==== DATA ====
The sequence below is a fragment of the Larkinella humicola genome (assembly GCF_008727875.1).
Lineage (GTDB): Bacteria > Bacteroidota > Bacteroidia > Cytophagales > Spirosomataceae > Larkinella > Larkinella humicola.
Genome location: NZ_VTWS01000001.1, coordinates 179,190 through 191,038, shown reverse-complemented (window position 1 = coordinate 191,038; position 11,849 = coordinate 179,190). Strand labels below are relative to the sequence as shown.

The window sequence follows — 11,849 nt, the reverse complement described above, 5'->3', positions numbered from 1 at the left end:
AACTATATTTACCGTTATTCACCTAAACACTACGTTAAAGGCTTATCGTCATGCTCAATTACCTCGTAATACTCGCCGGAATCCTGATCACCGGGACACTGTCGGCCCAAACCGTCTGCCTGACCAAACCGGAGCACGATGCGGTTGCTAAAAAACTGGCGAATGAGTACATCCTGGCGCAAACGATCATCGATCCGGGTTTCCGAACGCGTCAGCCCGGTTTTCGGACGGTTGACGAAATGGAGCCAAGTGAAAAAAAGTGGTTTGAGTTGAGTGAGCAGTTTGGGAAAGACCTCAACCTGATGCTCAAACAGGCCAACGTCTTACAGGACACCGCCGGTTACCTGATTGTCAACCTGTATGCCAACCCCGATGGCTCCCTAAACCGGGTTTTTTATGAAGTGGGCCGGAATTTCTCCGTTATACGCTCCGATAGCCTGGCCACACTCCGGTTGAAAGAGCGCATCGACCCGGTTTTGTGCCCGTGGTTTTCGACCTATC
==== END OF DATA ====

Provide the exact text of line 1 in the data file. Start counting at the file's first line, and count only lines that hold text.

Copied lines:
The sequence below is a fragment of the Larkinella humicola genome (assembly GCF_008727875.1).